[QODLink]
Middle East

New Tunisian government sworn in amid protest

New coalition sworn in with 30 more votes than required in the shadow of a 27-year-old cigarette vendor's death.
Last Modified: 13 Mar 2013 21:50

Moncef Marzouki, the Tunisian president, has sworn in a new government after lawmakers approved the new team in a vote.

Ali Larayedh, prime minister, and his cabinet took the oath on Wednesday, the same day that a cigarette vendor who set himself ablaze in a busy street of the capital Tunis on Tuesday died under hospital care.

"I speak to all those desperate young people, who are at the end of their patience and who see no glimmer of hope on the horizon," Marzouki said, evoking  the memory of 27-year-old Adel Khazri who died from his injuries in the morning.

"We do not forget the loss of one of our children in the same way and,  perhaps for the same reasons, as the martyr of our revolution," the president said in reference to Mohamed Bouazizi, who set himself on fire in December 2010.

Marzouki urged patience, saying the new government does "not have a magic wand to resolve the problems of
poverty and unemployment that have accumulated over three decades, but it has the unbending will to confront this tsunami of problems."

The unemployment rate is about 17 percent, and is especially high among young graduates.

Prior to immolating, Khazri referenced the youth unemployment, shouting: "This is a young man who sells cigarettes because of unemployment," on Habib Bourguiba avenue.

'Sad incident'

Larayedh's coalition of his own Ennahda party, two secular parties and independents received 139 votes, or 30 more than needed, in Wednesday's parliamentary session.

Just before the vote, Larayedh also commented on Khazri's death, calling it a "sad incident" and saying: "I hope we understood the message."

Officials said Khazri, from a very poor family in the northwestern Jendouba area, had arrived in the capital a few months ago to look for work.

Around 30 angry street vendors organised a demonstration Wednesday near the municipal theatre on Habib Bourguiba Avenue - epicentre of the uprising - where Khazri had set himself alight.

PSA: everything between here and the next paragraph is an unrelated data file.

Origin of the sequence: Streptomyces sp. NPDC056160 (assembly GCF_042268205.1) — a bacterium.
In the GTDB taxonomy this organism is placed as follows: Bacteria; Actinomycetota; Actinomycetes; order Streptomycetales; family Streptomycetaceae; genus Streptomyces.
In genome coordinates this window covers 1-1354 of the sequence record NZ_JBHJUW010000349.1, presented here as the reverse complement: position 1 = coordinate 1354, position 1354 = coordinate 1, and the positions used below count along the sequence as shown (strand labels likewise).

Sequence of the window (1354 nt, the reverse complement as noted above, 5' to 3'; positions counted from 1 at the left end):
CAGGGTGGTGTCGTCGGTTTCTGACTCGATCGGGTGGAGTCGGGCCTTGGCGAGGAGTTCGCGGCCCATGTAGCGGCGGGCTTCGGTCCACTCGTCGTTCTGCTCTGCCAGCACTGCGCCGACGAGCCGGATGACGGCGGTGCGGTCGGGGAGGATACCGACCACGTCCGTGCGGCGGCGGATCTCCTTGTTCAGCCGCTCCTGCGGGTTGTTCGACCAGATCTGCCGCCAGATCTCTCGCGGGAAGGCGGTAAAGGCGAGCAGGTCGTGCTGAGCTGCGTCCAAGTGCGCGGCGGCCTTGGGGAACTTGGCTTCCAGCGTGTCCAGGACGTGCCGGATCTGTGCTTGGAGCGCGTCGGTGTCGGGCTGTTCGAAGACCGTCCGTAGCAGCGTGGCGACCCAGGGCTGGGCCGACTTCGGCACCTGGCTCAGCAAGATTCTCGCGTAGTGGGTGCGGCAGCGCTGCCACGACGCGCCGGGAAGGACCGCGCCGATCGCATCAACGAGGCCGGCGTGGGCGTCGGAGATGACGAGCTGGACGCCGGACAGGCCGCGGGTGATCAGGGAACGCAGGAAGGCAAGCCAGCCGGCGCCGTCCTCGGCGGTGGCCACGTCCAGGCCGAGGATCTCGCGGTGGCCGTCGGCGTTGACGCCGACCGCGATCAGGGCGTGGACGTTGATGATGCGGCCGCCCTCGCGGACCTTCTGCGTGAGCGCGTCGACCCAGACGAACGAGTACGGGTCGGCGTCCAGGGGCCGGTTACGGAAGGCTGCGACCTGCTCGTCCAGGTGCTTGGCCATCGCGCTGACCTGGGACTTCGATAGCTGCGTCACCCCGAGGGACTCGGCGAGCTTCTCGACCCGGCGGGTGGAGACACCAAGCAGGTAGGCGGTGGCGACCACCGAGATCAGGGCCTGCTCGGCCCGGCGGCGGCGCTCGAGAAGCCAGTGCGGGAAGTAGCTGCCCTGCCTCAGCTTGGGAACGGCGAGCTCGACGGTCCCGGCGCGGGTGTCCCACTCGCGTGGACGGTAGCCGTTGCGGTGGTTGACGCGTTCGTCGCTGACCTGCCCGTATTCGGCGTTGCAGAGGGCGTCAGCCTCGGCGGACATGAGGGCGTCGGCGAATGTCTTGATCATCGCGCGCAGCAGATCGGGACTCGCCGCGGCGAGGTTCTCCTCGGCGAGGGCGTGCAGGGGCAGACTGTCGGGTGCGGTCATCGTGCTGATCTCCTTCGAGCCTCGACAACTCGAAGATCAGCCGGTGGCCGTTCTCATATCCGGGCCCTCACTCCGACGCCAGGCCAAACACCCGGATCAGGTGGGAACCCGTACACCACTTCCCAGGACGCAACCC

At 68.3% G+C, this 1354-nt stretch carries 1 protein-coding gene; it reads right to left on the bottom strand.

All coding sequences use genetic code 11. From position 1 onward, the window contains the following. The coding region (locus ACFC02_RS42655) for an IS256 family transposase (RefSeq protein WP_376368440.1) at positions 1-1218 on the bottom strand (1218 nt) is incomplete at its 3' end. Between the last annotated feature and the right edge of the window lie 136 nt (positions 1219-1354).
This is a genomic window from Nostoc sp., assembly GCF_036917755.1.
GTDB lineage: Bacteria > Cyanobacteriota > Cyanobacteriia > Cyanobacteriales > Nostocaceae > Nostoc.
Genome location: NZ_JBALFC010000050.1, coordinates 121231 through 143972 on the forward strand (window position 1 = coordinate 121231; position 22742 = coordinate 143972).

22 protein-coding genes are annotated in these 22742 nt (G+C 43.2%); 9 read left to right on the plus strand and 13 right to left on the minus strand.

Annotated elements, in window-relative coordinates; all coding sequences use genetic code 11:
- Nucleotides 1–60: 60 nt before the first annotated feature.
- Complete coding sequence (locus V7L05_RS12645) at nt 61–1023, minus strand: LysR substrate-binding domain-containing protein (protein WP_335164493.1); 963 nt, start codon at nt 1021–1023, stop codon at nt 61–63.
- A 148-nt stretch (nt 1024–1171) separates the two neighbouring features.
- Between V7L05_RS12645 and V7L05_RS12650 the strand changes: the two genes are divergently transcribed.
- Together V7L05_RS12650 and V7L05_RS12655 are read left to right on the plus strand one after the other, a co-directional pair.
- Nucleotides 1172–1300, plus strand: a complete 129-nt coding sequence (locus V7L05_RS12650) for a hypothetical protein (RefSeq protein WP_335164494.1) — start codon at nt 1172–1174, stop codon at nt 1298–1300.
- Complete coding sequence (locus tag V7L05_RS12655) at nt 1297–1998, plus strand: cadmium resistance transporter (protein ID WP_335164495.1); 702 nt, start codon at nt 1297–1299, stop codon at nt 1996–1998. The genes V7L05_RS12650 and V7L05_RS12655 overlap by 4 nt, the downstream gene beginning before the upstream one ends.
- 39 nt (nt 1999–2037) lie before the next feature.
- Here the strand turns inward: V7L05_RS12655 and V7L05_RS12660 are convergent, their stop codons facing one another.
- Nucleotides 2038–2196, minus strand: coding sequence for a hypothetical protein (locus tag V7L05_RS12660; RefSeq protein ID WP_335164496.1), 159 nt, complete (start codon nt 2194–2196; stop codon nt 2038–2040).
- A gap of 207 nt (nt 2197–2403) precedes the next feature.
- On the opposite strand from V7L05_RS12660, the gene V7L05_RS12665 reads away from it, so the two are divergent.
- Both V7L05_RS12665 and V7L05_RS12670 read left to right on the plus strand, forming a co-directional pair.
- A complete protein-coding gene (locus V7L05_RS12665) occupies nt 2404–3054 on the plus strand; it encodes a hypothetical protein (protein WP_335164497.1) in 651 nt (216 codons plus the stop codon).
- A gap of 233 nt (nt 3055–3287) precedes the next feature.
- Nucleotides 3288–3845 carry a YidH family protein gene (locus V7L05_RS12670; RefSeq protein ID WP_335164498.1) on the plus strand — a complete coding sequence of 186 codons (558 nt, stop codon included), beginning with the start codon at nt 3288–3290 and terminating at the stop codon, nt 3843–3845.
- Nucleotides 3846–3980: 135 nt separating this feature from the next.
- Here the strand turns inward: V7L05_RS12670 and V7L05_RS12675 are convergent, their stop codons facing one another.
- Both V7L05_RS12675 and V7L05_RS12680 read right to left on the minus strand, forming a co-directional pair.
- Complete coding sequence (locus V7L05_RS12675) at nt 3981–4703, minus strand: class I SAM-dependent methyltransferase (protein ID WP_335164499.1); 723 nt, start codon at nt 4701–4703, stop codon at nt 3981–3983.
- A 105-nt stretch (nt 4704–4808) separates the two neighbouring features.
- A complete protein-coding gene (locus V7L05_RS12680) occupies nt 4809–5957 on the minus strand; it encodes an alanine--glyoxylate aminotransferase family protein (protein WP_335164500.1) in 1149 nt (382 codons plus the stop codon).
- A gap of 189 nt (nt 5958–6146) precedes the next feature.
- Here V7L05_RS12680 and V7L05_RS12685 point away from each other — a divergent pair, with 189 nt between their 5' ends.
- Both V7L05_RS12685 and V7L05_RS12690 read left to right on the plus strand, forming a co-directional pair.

They shouted "shame on the government, the youth are burning." Khazri's brother Issam said he is to be buried on Thursday in the northwestern town of Souk Jemaa.

Street vendors took to the streets after Khadri's death to express their dissatisfaction with the government.

In December 2010, street vendor Bouazizi died of his injuries after setting himself alight on December 17, 2010, in the town of Sidi Bouzid after a policewoman confiscated his fruit cart.

400

Source:
Al Jazeera And Agencies
Topics in this article
People
City
Organisation
Featured on Al Jazeera
An innovative rehabilitation programme offers Danish fighters in Syria an escape route and help without prosecution.
Street tension between radical Muslims and Holland's hard right rises, as Islamic State anxiety grows.
Take an immersive look at the challenges facing the war-torn country as US troops begin their withdrawal.
Ministers and MPs caught on camera sleeping through important speeches have sparked criticism that they are not working.
Featured
Spirits are high in Scotland's 'Whisky Capital of the World' with one distillery thirsty for independence.
President Poroshenko arrives in Washington on Thursday with money and military aid on his mind, analysts say.
Early players in private medicine often focused on volume over quality, turning many Chinese off for-profit care.
Al Jazeera asked people across Scotland what they think about the prospect of splitting from the United Kingdom.
Blogger critical of a lack of government transparency faces defamation lawsuit from Prime Minister Lee Hsien Loong.
join our mailing list